After discarding 1p I had already planned inside of me for the rest possibilities:
a) Draw cracks or East Wind: Possibly discard , because at that point cracks and letter tiles (jihai) already offer enough possibilities for groups (mentsu).
b) Draw or : Discard . Because the possibility for a concealed Peace Hand is high, meaning the opportunity cost for the Half Flush becomes higher.
c) Draw : Discard . No new incomplete group (taatsu), maintaining the balance between Peace Hand and Half Flush.
Many beginners thing they just have to decide and plunge ahead with that plan, when in fact you must practice “formulating a future plan for the tiles you will draw.”
In this game my next draw was , even though Half Flush is only worth two Hand Points (han), in this situation it’s the easiest way to win; discard . As long as I don’t draw afterwards, the possibility for Half Flush is pretty big.
Later on I called pon on and , drew another and added it to form a quad (kan), and ended winning 3200 points.
In short, what I want everyone to remember from this article is:
1. Secondary tiles can be part of your final shape, under most situations there are many of these. It’s pretty important to give flexibility for the hand to develop especially in the first row of discards.
2. You must not blindly charge towards one direction to please your heart’s desire, you must adjust your strategy based on the tiles you will draw.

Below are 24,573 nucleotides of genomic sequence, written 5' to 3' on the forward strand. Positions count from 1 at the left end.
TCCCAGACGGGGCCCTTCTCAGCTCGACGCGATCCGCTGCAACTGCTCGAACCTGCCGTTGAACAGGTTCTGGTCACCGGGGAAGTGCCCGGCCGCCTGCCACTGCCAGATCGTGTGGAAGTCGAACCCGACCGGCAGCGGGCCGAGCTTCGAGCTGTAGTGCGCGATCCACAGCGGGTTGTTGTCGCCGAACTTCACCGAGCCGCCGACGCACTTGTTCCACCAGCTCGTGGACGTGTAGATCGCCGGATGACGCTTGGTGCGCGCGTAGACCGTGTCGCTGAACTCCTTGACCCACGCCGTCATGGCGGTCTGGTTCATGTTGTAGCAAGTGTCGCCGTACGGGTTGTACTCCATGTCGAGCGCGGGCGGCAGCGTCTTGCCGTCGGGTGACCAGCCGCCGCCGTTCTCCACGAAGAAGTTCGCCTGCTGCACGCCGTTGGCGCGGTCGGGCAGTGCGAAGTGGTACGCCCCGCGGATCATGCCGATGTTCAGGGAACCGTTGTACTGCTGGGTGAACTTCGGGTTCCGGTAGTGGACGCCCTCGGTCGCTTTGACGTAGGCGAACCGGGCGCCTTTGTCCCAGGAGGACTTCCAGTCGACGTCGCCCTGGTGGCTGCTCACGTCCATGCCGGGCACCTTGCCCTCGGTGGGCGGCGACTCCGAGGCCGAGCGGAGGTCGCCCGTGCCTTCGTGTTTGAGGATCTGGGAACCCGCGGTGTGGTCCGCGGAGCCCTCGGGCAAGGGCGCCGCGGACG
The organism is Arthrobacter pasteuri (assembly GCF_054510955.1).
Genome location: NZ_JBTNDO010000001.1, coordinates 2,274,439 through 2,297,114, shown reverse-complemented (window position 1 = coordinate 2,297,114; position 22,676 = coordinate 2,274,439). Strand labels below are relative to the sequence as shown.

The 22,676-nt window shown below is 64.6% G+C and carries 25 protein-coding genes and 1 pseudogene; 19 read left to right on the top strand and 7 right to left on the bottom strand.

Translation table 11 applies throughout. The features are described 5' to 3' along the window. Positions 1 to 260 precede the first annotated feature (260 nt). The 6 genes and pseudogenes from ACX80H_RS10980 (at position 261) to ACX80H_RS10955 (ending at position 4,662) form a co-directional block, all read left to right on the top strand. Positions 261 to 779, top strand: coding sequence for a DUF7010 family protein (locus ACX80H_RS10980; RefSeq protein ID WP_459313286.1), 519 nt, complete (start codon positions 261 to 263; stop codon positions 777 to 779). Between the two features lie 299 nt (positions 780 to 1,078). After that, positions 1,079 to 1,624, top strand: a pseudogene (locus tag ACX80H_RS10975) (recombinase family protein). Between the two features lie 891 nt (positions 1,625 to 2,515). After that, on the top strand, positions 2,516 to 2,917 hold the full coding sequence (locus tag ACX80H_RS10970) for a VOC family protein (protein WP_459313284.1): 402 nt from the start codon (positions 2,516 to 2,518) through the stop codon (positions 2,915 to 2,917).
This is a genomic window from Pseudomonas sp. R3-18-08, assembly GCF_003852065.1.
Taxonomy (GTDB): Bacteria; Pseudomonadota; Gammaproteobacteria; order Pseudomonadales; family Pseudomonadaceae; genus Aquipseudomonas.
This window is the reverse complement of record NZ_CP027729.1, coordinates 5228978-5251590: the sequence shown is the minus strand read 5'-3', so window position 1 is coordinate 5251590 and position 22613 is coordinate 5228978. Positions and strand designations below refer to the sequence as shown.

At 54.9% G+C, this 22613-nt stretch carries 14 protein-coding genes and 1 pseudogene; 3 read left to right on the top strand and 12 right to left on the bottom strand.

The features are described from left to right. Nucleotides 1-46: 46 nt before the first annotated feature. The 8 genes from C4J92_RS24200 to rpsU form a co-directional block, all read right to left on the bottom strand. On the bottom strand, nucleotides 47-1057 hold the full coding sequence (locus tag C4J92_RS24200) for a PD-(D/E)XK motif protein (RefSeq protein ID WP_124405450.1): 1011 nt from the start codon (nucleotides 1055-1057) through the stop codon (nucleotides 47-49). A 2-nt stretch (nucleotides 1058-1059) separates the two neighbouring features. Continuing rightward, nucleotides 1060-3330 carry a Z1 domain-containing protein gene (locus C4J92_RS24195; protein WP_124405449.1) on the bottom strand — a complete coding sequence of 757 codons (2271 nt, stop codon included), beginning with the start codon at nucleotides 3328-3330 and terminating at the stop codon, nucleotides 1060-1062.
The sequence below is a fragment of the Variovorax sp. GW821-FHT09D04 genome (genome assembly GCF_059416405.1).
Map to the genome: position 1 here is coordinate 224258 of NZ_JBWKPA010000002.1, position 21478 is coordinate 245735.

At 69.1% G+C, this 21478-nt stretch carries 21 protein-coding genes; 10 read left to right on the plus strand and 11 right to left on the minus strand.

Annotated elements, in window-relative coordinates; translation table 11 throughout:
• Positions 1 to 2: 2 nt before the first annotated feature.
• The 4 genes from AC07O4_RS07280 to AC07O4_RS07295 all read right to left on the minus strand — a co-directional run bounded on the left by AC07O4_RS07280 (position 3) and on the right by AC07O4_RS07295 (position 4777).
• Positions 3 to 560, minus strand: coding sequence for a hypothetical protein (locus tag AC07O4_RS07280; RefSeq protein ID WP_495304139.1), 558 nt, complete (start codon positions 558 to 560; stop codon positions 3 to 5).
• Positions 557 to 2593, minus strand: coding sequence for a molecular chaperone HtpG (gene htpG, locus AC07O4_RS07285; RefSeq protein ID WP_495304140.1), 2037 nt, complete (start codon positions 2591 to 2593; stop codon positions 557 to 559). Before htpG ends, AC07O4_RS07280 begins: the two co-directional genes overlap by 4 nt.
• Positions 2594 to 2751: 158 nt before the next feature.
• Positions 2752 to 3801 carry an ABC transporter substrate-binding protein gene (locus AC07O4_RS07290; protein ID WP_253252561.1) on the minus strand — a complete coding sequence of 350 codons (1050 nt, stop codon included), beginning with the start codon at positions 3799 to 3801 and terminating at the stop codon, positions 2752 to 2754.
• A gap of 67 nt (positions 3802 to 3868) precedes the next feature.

(to be continued)
Comments from Garthe
The statement I would like everyone to revisit is the, “…if I only draw a few more cracks, I’ll have a half flush!”
Indeed, but if we only draw a COUPLE more different tiles, we’ll be ready with Peace and probably at least a shot at Double Run. In normal parlor rules, getting to ready fastest with the hand closed is generally a pretty good strategy because of the possibility of getting Ippatsu or Hidden Dora. More often than not, we’re better off going for tile efficiency than big points.
And also, don’t forget that Half Flushes lose value when not concealed. Without Dora or value tiles in this hand, its value is practically the same as a Reach+Peace hand anyway.
Finally, I’d like to consider one more way to play this hand. He didn’t say at what point he called the 7c but it sounds like it might have still been relatively early. With 4 pairs already in the hand, I would have probably tried to keep it closed and go for Half Flush+7 Pairs or Half Flush+3 Concealed Triples. Both hands will be at least mangan(8000 points) with a good possibility for haneman(12,000). From a tile efficiency standpoint, one could certainly argue against opening the hand here as he now needs 2 of a very specific 6 tiles to complete the hand. Closed, nearly any cracks move us closer to ready and even any letter tiles are potentially useful, especially Dora.
And I have more faith in my opponents clamming up with cracks and letter tiles once I’ve called for something. Even closed, it will still be pretty Pretty obvious I’m aiming for a flush, but many players will assume that I am not ready until I call for something. If I can get to ready and not Reach, I think I have a better chance of winning the hand as opponents will think they still have time to safely get rid of that dangerous tile.
For me, the possibility of those monster hands (or even baiman if I draw a couple Dora) is well worth the risk of losing the hand because I didn’t steal tiles.